At this juncture, the officer will be looking for visible signs of intoxication – for example, slurred speech, inability to focus, odor of alcohol or drugs. Assuming the officer observes any of those signs of intoxication, s/he will likely ask the driver to step out of the vehicle for further inquiry. Here is where the officer will ask you to participate in various Field Sobriety Tests (or FSTs, e.g., One Leg Stand, Finger To Nose, Horizontal Gaze Nystagmus Eye Test) and possibly a roadside breath test. Generally, drivers are advised to decline performing the FSTs – they are notoriously unreliable and many individuals will fail them even while completely sober. There are no DMV consequences for refusing to perform FSTs.
The roadside breath test, however, is another matter. New York Vehicle and Traffic Law (VTL) § 1194(1)(b) provides that:
“Every person operating a motor vehicle which has been involved in an accident or which is operated in violation of any of the provisions of this chapter shall, at the request of a police officer, submit to a breath test to be administered by the police officer. If such test indicates that such operator has consumed alcohol, the police officer may request such operator to submit to a chemical test in the manner set forth in subdivision two of this section.”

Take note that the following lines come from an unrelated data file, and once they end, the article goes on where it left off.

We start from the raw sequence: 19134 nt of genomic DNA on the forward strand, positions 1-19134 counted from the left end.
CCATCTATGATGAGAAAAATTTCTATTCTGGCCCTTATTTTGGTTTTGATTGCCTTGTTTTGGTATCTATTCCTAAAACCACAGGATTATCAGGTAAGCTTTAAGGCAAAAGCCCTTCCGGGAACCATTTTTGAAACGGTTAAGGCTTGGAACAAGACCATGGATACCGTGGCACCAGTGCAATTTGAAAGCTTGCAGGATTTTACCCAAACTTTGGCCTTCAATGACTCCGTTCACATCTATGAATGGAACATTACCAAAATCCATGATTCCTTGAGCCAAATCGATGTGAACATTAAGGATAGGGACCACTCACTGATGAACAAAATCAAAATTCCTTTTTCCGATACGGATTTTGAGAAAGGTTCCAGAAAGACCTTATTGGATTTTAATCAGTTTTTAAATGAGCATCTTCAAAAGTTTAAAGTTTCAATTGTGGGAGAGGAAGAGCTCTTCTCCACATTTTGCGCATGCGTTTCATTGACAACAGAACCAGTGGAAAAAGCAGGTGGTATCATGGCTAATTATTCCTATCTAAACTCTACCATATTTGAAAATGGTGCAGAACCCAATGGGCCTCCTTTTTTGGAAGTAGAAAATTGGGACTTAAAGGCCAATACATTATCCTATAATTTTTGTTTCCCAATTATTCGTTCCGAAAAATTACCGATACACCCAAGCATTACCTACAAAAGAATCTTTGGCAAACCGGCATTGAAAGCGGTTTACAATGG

Failure to comply with a request to perform a roadside breath test is a traffic infraction that comes with a fine and points on your driving record. Sometimes, attorneys will advise clients to refuse the roadside breath test, because the penalties are relatively minor when compared with those a driver will be facing if they are highly intoxicated. The roadside breath test is unreliable and inadmissible in court, however it can still be used to contradict your testimony at trial if a driver attempts to make the case that they had not been drinking prior to the stop.